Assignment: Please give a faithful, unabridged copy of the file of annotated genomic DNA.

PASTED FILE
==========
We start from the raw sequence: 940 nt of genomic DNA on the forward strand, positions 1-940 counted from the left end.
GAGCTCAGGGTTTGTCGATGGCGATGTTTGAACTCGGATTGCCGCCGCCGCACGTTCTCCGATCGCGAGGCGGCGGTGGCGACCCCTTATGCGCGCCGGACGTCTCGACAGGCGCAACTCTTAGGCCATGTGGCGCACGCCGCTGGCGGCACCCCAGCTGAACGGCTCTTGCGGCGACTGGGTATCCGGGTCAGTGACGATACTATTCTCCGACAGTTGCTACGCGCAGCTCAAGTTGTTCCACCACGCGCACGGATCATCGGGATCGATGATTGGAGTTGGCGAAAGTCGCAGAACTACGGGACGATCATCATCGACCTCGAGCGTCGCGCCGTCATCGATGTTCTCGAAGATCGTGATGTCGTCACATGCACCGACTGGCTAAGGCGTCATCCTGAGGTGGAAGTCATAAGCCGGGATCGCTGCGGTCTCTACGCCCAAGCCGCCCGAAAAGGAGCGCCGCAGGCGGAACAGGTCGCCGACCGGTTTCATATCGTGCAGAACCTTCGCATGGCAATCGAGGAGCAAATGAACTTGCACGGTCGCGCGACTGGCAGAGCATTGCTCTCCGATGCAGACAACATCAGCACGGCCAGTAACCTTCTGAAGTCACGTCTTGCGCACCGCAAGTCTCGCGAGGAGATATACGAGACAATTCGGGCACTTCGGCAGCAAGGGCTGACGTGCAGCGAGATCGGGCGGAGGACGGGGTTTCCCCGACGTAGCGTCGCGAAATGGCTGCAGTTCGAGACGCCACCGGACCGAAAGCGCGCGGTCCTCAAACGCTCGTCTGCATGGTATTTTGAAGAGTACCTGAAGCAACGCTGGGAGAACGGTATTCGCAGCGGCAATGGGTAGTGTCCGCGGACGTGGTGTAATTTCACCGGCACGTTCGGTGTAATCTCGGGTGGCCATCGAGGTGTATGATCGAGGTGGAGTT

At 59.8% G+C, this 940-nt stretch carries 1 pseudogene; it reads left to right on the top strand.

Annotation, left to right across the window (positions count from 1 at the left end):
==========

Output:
We start from the raw sequence: 940 nt of genomic DNA on the forward strand, positions 1-940 counted from the left end.
GAGCTCAGGGTTTGTCGATGGCGATGTTTGAACTCGGATTGCCGCCGCCGCACGTTCTCCGATCGCGAGGCGGCGGTGGCGACCCCTTATGCGCGCCGGACGTCTCGACAGGCGCAACTCTTAGGCCATGTGGCGCACGCCGCTGGCGGCACCCCAGCTGAACGGCTCTTGCGGCGACTGGGTATCCGGGTCAGTGACGATACTATTCTCCGACAGTTGCTACGCGCAGCTCAAGTTGTTCCACCACGCGCACGGATCATCGGGATCGATGATTGGAGTTGGCGAAAGTCGCAGAACTACGGGACGATCATCATCGACCTCGAGCGTCGCGCCGTCATCGATGTTCTCGAAGATCGTGATGTCGTCACATGCACCGACTGGCTAAGGCGTCATCCTGAGGTGGAAGTCATAAGCCGGGATCGCTGCGGTCTCTACGCCCAAGCCGCCCGAAAAGGAGCGCCGCAGGCGGAACAGGTCGCCGACCGGTTTCATATCGTGCAGAACCTTCGCATGGCAATCGAGGAGCAAATGAACTTGCACGGTCGCGCGACTGGCAGAGCATTGCTCTCCGATGCAGACAACATCAGCACGGCCAGTAACCTTCTGAAGTCACGTCTTGCGCACCGCAAGTCTCGCGAGGAGATATACGAGACAATTCGGGCACTTCGGCAGCAAGGGCTGACGTGCAGCGAGATCGGGCGGAGGACGGGGTTTCCCCGACGTAGCGTCGCGAAATGGCTGCAGTTCGAGACGCCACCGGACCGAAAGCGCGCGGTCCTCAAACGCTCGTCTGCATGGTATTTTGAAGAGTACCTGAAGCAACGCTGGGAGAACGGTATTCGCAGCGGCAATGGGTAGTGTCCGCGGACGTGGTGTAATTTCACCGGCACGTTCGGTGTAATCTCGGGTGGCCATCGAGGTGTATGATCGAGGTGGAGTT

At 59.8% G+C, this 940-nt stretch carries 1 pseudogene; it reads left to right on the top strand.

Annotation, left to right across the window (positions count from 1 at the left end):